how many schools did you apply? 1, 5, 10, or 50….

Home Forums Premed Students how many schools did you apply? 1, 5, 10, or 50….

Viewing 12 posts - 1 through 12 (of 12 total)
  • Author
  • #58864

    I was talking to an applicant (male with kids) who said he has applied to over 50 medical schools. I was surprised! He’s a great applicant and has already had about 10 interviews and two acceptances. He has travelled all over the US for these interviews. I asked him how he could afford it – he said he has saved up for a long time and set aside thousands for this process.

    My question is, how many schools have you applied to? What reason did you pick that number of schools? How much do you think the application process has cost you?



    I will be applying to 20 schools and have been saving up for it. I am applying to so many because this process is so competitive that I do not want to later lament that I could have applied to more and possibly gotten it, etc. I am also applying to schools that I have thoroughly researched and know that I would be happy at, due to location, curriculum, diversity of the classes, etc. So any of those schools would suit me perfect, but of course there is one that I would prefer from all the rest. Regardless, I know many folks that apply to 10 and do extremely well.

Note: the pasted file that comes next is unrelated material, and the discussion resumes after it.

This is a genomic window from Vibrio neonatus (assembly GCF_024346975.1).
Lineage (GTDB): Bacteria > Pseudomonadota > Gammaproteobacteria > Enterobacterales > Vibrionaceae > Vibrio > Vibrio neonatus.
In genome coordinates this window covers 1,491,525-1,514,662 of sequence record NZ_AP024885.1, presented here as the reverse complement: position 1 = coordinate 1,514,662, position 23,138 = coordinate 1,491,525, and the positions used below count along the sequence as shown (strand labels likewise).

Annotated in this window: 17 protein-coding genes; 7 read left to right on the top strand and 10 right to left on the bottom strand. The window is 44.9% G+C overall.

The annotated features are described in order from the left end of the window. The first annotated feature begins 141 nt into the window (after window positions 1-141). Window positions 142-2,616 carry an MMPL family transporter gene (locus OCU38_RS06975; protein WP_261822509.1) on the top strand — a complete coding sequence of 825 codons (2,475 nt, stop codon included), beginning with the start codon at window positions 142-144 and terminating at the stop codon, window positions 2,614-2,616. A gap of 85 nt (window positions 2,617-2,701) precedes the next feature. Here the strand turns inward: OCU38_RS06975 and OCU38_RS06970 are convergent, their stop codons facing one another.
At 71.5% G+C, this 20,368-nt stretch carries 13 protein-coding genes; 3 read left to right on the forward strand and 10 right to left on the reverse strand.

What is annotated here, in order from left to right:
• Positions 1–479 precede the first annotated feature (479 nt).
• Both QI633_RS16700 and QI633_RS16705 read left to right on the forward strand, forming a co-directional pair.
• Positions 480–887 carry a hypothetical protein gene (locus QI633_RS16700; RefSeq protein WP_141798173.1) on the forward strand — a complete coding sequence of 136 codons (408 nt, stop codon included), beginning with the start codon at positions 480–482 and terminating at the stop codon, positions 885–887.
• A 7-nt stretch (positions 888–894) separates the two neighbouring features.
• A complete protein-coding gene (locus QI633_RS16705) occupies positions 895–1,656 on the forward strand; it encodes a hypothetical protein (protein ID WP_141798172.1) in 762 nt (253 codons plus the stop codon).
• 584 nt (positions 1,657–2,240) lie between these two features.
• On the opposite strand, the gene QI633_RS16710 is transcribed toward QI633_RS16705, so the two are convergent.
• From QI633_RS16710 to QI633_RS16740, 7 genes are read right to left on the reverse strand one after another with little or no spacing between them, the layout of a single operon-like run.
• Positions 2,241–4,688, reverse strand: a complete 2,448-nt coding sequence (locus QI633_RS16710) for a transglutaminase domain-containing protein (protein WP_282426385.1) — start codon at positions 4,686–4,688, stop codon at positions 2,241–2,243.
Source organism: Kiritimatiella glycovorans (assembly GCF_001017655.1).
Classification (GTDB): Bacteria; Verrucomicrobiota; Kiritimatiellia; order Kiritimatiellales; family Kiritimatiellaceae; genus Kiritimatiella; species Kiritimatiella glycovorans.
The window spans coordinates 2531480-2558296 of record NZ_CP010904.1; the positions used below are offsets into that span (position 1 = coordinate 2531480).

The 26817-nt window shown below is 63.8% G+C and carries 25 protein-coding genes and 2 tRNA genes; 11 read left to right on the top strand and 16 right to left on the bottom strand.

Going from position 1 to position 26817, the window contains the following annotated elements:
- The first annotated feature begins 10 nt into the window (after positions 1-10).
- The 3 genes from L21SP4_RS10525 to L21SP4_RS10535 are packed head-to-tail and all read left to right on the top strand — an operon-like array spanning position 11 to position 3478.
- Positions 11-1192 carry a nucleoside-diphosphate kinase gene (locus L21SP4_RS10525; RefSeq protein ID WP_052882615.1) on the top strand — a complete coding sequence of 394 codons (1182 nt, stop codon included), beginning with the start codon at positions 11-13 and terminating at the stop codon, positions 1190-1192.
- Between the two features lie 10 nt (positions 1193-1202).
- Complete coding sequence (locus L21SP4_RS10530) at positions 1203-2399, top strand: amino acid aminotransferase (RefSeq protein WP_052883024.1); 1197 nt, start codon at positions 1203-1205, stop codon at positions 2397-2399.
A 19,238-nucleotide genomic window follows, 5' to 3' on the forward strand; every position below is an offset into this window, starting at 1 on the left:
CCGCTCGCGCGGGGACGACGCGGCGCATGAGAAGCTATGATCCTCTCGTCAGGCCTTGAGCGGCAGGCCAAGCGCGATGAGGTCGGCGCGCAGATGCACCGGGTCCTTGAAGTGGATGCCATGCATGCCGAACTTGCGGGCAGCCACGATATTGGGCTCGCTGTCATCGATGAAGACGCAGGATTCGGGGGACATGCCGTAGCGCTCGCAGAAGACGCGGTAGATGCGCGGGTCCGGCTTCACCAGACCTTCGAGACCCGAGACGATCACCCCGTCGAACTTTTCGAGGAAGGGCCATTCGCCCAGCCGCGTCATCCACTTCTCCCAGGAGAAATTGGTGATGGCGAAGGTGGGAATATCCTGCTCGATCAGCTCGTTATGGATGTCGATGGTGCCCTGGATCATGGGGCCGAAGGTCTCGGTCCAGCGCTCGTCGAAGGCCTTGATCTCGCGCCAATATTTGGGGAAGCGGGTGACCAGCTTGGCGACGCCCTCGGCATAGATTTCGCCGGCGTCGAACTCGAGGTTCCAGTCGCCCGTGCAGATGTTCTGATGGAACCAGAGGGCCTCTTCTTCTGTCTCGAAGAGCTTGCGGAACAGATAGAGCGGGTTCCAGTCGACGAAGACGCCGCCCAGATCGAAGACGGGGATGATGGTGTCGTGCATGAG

I only applied to three schools. I wouldn’t recommend doing that, but it was imperative that I stay in the Houston area. Luckily, I got in off the waitlist at one of them.

    Because everything was local, it didn’t cost me much. I spent about $250 on applications, $50 on a hotel one night, and $20 in parking. Oh, and my suit cost $160. 🙂

    If I were able to be more flexible, I probably would have applied to all of my in-state schools plus a couple more. I think 10-20 is a good range (unless you’re in California, of course).